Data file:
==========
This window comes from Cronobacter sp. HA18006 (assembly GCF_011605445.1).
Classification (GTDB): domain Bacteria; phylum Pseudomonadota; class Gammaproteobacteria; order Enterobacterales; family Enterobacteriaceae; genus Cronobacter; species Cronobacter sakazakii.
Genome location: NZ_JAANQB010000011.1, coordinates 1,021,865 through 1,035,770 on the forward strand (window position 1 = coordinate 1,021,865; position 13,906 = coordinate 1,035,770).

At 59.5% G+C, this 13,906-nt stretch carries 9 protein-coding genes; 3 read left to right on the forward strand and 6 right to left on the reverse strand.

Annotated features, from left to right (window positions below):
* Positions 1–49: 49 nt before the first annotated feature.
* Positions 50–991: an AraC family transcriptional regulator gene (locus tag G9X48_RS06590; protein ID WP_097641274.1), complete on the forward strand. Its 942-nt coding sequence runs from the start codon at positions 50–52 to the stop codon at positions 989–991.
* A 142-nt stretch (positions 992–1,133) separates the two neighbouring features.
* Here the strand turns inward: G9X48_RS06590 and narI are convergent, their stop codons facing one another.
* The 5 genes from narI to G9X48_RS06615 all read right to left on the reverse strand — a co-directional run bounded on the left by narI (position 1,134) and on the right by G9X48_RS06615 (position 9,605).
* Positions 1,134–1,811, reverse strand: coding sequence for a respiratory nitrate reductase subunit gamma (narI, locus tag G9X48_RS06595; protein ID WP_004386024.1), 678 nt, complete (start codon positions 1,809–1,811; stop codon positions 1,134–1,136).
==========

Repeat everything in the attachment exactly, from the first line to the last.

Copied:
This window comes from Cronobacter sp. HA18006 (assembly GCF_011605445.1).
Classification (GTDB): domain Bacteria; phylum Pseudomonadota; class Gammaproteobacteria; order Enterobacterales; family Enterobacteriaceae; genus Cronobacter; species Cronobacter sakazakii.
Genome location: NZ_JAANQB010000011.1, coordinates 1,021,865 through 1,035,770 on the forward strand (window position 1 = coordinate 1,021,865; position 13,906 = coordinate 1,035,770).

At 59.5% G+C, this 13,906-nt stretch carries 9 protein-coding genes; 3 read left to right on the forward strand and 6 right to left on the reverse strand.

Annotated features, from left to right (window positions below):
* Positions 1–49: 49 nt before the first annotated feature.
* Positions 50–991: an AraC family transcriptional regulator gene (locus tag G9X48_RS06590; protein ID WP_097641274.1), complete on the forward strand. Its 942-nt coding sequence runs from the start codon at positions 50–52 to the stop codon at positions 989–991.
* A 142-nt stretch (positions 992–1,133) separates the two neighbouring features.
* Here the strand turns inward: G9X48_RS06590 and narI are convergent, their stop codons facing one another.
* The 5 genes from narI to G9X48_RS06615 all read right to left on the reverse strand — a co-directional run bounded on the left by narI (position 1,134) and on the right by G9X48_RS06615 (position 9,605).
* Positions 1,134–1,811, reverse strand: coding sequence for a respiratory nitrate reductase subunit gamma (narI, locus tag G9X48_RS06595; protein ID WP_004386024.1), 678 nt, complete (start codon positions 1,809–1,811; stop codon positions 1,134–1,136).